CHICAGO – Just two games into the season and the White Sox have fallen behind their desired attendance goals.
After adding Adam Dunn and re-signing Paul Konerko, among other moves, chairman Jerry Reinsdorf said this spring that the team would need to draw between 2.6 million and 2.8 million fans to pay for the club’s souped-up $125 million-plus payroll.
“We put the risk out ourselves,” Reinsdorf said midway through spring training. “We put the monkey on ourselves. We spent the money. We never expected people to go wild and start buying tickets like mad.
“We know we have to prove that we have a team worth of winning the division. If we do, I think we’ll draw better. Last year’s attendance was the lowest in a long time. It’s obvious we have enough fans to come out and draw 2.6 (million), 2.7 (million) or 2.8 (million) if they like what they see.”
Reinsdorf was asked to confirm if that is the attendance the team needs to pay for everything.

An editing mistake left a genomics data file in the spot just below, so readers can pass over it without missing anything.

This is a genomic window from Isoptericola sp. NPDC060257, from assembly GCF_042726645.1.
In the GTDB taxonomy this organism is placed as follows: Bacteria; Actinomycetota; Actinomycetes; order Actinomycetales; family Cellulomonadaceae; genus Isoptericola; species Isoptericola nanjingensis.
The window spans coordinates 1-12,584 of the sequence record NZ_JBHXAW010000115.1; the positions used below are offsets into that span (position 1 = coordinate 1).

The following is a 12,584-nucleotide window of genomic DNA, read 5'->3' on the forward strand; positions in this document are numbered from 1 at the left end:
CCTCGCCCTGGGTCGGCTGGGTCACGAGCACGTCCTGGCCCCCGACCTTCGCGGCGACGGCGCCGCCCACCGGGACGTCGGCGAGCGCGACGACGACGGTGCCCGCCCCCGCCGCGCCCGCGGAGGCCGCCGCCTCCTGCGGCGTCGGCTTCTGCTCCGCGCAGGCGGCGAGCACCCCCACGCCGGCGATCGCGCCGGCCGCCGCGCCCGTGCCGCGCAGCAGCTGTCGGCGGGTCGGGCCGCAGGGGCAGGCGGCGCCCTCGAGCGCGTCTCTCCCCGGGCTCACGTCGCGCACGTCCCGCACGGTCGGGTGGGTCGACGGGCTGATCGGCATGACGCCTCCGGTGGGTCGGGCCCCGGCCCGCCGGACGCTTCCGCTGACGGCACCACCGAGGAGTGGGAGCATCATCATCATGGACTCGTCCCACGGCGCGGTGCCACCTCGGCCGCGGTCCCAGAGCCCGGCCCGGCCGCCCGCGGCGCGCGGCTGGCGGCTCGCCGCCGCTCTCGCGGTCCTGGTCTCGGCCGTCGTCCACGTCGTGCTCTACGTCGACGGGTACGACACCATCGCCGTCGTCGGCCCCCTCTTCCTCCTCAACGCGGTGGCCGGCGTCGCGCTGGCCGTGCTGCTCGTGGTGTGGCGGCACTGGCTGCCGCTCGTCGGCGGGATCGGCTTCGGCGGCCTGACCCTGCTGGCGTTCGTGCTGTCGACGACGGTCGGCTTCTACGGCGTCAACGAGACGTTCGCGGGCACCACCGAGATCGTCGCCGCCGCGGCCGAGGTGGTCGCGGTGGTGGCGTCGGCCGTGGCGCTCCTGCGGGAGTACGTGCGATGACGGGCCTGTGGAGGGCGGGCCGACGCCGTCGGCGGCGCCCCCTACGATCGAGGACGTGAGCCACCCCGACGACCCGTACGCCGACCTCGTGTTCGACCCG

“Somewhere in that range, yeah,” he said.
We’ll take the middle number of 2.7 million to determine the White Sox’s attendance needs. That averages out to a 33,333 a game needed to make things work.
Counting Thursday’s home opener crowd of 38,579 and Friday’s audience of 20,199, the White Sox have pulled in 58,778 in two games, for an average of 29,389. The White Sox now need to average 33,433 the rest of the way.
Crowds don’t typically get larger until warmer weather hits and school is out for the summer, but by then the White Sox might be too far behind their targeted average attendance to reach their goal.
It begs the question: Will White Sox fans find their ticket prices increased next season if they fail to show up in bunches this year?
“If we do get off to a good start and we do draw, we can probably cover the payroll,” Reinsdorf said. “If we can’t, we still have the resources where we could sustain a loss this year if we had to.”